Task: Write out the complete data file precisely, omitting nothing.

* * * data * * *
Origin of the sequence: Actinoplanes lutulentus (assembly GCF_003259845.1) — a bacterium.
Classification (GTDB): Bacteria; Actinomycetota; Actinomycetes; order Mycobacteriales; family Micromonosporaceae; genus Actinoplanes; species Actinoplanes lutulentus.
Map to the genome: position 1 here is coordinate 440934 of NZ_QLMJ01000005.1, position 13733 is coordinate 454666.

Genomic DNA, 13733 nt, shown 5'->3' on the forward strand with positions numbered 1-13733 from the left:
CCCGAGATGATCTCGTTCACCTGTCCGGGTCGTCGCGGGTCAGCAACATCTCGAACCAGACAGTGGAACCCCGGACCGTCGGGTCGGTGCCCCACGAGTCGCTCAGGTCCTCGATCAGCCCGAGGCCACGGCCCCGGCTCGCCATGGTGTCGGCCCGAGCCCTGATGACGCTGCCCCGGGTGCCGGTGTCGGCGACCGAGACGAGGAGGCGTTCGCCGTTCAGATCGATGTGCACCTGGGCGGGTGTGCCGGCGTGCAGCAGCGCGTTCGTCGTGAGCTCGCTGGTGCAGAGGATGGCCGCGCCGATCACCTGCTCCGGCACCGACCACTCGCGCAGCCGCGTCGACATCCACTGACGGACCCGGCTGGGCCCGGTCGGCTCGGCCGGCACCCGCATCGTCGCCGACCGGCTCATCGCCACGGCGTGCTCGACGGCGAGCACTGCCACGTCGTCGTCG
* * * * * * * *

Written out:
Origin of the sequence: Actinoplanes lutulentus (assembly GCF_003259845.1) — a bacterium.
Classification (GTDB): Bacteria; Actinomycetota; Actinomycetes; order Mycobacteriales; family Micromonosporaceae; genus Actinoplanes; species Actinoplanes lutulentus.
Map to the genome: position 1 here is coordinate 440934 of NZ_QLMJ01000005.1, position 13733 is coordinate 454666.

Genomic DNA, 13733 nt, shown 5'->3' on the forward strand with positions numbered 1-13733 from the left:
CCCGAGATGATCTCGTTCACCTGTCCGGGTCGTCGCGGGTCAGCAACATCTCGAACCAGACAGTGGAACCCCGGACCGTCGGGTCGGTGCCCCACGAGTCGCTCAGGTCCTCGATCAGCCCGAGGCCACGGCCCCGGCTCGCCATGGTGTCGGCCCGAGCCCTGATGACGCTGCCCCGGGTGCCGGTGTCGGCGACCGAGACGAGGAGGCGTTCGCCGTTCAGATCGATGTGCACCTGGGCGGGTGTGCCGGCGTGCAGCAGCGCGTTCGTCGTGAGCTCGCTGGTGCAGAGGATGGCCGCGCCGATCACCTGCTCCGGCACCGACCACTCGCGCAGCCGCGTCGACATCCACTGACGGACCCGGCTGGGCCCGGTCGGCTCGGCCGGCACCCGCATCGTCGCCGACCGGCTCATCGCCACGGCGTGCTCGACGGCGAGCACTGCCACGTCGTCGTCG